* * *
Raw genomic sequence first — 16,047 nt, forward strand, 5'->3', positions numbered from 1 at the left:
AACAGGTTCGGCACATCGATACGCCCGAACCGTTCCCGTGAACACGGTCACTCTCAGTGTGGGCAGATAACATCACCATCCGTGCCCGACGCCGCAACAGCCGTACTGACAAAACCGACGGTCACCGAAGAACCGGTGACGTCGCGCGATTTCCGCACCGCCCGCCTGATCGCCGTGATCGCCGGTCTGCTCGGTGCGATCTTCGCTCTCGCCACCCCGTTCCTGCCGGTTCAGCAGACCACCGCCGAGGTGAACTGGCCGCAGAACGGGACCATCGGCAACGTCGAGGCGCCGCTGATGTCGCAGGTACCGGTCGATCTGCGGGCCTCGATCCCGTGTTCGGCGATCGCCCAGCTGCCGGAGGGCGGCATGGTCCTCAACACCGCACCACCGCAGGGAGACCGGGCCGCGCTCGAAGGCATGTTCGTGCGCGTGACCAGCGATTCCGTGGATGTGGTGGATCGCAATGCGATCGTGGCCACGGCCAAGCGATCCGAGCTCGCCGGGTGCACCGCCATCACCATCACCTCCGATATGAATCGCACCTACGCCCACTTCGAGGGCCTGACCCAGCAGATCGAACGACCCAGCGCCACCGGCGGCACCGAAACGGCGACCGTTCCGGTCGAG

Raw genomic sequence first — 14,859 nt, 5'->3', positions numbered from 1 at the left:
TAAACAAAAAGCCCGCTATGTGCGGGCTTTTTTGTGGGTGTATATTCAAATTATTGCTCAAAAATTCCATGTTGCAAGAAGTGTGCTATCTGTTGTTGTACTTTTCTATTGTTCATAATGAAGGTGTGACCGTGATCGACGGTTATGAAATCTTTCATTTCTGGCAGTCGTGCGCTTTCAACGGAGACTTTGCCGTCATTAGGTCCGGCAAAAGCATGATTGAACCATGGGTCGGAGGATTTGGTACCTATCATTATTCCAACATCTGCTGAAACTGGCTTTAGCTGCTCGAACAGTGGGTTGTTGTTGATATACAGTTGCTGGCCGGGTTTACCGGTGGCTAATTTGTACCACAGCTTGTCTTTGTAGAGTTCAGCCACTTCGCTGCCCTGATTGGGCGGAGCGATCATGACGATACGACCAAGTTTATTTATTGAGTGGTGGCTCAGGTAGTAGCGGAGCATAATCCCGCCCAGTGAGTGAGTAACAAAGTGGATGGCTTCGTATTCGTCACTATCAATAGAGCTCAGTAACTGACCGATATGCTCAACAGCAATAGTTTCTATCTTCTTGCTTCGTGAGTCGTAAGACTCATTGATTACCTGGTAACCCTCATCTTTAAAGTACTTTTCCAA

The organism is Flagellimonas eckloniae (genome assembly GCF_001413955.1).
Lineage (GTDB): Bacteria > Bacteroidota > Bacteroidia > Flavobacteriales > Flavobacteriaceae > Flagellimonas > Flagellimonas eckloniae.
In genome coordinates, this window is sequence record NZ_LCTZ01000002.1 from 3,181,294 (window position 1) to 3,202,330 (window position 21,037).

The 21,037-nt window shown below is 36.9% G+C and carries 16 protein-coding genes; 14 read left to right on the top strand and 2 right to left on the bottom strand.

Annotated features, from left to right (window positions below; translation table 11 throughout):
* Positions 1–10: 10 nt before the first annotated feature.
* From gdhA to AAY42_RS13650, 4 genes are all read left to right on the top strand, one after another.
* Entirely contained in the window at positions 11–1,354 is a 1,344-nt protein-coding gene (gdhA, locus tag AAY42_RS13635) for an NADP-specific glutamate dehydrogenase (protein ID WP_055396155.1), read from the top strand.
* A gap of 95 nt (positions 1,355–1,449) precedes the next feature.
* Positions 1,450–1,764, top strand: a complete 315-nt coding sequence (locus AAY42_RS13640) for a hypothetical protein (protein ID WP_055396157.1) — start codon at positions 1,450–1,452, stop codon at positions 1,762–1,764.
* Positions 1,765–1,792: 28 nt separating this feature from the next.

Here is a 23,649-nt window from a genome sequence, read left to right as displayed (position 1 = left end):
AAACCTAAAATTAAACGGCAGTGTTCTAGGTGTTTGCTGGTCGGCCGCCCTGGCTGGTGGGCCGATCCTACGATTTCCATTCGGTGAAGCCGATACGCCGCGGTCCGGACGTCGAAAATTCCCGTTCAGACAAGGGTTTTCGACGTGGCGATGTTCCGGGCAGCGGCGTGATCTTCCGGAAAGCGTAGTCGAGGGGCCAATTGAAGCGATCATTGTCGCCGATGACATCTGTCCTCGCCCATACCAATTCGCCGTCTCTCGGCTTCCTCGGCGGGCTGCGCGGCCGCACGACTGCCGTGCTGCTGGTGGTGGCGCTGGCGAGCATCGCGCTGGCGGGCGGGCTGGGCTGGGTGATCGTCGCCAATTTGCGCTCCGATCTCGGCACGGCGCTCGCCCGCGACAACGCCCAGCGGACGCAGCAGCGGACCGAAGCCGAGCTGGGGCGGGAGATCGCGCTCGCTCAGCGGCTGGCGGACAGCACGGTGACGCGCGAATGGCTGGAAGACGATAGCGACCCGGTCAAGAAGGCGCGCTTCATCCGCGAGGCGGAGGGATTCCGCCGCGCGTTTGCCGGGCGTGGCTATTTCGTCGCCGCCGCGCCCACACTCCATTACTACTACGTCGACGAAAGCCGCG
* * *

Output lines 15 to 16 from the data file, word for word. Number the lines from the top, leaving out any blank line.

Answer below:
* Positions 1,765–1,792: 28 nt separating this feature from the next.

Here is a 23,649-nt window from a genome sequence, read left to right as displayed (position 1 = left end):